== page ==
Health issues for gay men: Prevention first
Seek help for substance abuse
Gay and bisexual men might face unique risk factors for substance abuse, such as:
- Relying on bars and clubs for socializing and peer support
- Stress related to passing as a heterosexual or coming out
- Trauma due to bullying, violence, abuse or self-abuse
- Impact of sexism and discrimination
If you have a substance abuse concern, remember that help is available. Local lesbian, gay, bisexual and transgender health, mental health or community centers often provide substance abuse treatment. Organizations such as the Gay and Lesbian Medical Association also may provide referrals.
Recognize domestic violence
Domestic violence can affect anyone in an intimate relationship. Warning signs specific to gay men might include a partner who:
- Threatens to tell friends, loved ones, colleagues or community members your sexual orientation or gender identity
- Tells you that authorities won't help a homosexual, bisexual or transgendered person
- Tells you that leaving the relationship means you're admitting that homosexual relationships are deviant
- Tells you that domestic violence is a normal part of homosexual relationships or that men are naturally violent
Staying in an abusive relationship might leave you depressed, anxious or hopeless. If you don't want to disclose your sexual orientation, you might be less likely to seek help after an assault. Still, the only way to break the cycle of domestic violence is to take action — the sooner the better. If you're a target of domestic violence, tell someone about the abuse, whether it's a friend, loved one, health care provider or other close contact. Consider calling a domestic violence hotline and creating a plan to leave your abuser.
Make routine health care a priority
Don't let fear of homophobia or the stigma associated with homosexuality prevent you from seeking routine health care. Instead, take charge of your health. Look for a doctor who puts you at ease. Identify yourself as gay or bisexual, and ask about routine screenings recommended for men in your age group — such as blood pressure and cholesterol measurements and screenings for prostate, testicular and colon cancer. If you're not in a long-term, mutually monogamous relationship, schedule regular screenings for sexually transmitted infections. Share any other health concerns you might have with your doctor as well. Early diagnosis and treatment help promote long-term health.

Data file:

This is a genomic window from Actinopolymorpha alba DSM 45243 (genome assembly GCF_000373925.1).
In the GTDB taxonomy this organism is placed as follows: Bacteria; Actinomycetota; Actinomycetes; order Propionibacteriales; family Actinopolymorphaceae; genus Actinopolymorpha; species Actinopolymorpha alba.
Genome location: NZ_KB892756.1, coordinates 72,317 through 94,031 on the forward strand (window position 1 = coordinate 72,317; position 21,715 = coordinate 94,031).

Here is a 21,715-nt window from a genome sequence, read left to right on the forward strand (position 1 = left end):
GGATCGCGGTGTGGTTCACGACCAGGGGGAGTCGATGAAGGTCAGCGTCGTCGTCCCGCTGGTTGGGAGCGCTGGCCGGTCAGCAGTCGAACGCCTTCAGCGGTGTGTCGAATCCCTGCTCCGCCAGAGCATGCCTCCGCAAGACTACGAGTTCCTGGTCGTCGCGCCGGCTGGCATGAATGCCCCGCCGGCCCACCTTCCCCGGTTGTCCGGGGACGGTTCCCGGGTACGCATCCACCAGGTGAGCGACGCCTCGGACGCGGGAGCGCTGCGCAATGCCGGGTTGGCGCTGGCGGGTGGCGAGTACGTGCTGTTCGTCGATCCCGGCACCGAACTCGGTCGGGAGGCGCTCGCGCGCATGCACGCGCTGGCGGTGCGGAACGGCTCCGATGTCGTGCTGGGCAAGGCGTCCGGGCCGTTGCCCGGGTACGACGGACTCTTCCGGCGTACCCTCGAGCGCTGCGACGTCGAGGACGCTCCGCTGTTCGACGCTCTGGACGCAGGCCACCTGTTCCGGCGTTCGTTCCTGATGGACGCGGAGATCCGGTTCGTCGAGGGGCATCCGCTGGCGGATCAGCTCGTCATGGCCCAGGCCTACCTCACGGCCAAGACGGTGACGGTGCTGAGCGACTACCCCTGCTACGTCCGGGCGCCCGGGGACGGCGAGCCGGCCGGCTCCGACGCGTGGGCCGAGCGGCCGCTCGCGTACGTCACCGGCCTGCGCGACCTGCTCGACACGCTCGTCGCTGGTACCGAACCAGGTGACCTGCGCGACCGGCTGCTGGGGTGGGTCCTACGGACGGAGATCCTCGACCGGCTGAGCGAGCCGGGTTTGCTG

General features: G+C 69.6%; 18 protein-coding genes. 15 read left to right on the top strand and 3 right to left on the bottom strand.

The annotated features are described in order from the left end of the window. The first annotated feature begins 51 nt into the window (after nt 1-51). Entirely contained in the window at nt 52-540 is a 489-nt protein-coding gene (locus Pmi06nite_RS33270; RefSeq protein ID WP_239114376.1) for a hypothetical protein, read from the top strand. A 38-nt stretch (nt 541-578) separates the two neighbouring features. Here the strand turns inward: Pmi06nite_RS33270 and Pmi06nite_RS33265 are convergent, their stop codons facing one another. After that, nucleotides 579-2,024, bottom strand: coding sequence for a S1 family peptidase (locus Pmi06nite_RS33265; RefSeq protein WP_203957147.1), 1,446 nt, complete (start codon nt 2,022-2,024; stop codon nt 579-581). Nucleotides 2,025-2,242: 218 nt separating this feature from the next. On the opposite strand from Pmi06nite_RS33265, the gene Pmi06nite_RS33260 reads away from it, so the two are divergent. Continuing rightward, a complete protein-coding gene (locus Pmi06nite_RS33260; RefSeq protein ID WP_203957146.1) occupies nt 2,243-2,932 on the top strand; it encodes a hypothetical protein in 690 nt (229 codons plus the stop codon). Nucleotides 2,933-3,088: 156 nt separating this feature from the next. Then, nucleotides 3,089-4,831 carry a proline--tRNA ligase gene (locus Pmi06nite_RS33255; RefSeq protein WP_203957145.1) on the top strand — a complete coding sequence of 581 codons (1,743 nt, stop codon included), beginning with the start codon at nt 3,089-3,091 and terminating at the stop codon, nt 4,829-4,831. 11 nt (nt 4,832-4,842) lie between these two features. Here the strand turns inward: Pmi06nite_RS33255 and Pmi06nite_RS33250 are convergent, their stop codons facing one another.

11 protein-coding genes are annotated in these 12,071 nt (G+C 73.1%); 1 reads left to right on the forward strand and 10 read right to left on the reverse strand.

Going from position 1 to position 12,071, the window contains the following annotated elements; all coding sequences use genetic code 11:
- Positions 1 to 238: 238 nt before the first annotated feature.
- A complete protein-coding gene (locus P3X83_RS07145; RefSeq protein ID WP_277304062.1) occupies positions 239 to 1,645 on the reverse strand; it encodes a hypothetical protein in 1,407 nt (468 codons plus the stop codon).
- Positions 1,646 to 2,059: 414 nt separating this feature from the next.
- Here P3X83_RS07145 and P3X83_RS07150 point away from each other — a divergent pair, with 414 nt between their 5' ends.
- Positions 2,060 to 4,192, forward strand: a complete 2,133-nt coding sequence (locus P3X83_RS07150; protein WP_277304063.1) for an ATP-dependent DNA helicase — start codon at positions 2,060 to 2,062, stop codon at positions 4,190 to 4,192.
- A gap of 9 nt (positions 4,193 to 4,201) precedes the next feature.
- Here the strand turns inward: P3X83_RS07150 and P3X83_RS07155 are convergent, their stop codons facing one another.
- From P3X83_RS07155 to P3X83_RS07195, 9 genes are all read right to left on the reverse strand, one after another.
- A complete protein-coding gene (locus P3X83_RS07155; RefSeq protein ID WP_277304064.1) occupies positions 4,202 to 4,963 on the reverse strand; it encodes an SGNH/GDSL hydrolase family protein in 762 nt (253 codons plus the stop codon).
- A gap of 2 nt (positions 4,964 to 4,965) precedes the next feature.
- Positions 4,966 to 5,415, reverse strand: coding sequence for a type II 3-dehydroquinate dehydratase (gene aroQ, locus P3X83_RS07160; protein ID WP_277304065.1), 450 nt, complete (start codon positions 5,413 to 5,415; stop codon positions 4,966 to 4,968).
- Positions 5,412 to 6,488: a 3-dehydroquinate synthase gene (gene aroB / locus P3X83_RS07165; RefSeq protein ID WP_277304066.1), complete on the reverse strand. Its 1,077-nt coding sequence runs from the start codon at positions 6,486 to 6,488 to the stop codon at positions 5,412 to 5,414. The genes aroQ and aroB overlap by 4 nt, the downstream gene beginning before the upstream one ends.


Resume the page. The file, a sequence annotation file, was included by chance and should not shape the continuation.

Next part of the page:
You might also take heart in a plan unveiled in June 2011 by the Department of Health and Human Services to improve the collection of data that tracks the health and experiences of people who identify themselves as lesbian, gay, bisexual or transgender. The collection of such information is expected to help address the unique health needs of the lesbian, gay, bisexual and transgender community.
The Health Risks of Gay Sex
JOHN R. DIGGS, JR., M.D.
As a physician, it is my duty to assess behaviors for their impact on health and wellbeing. When something is beneficial, such as exercise, good nutrition, or adequate sleep, it is my duty to recommend it. Likewise, when something is harmful, such as smoking, overeating, alcohol or drug abuse, and homosexual sex, it is my duty to discourage it.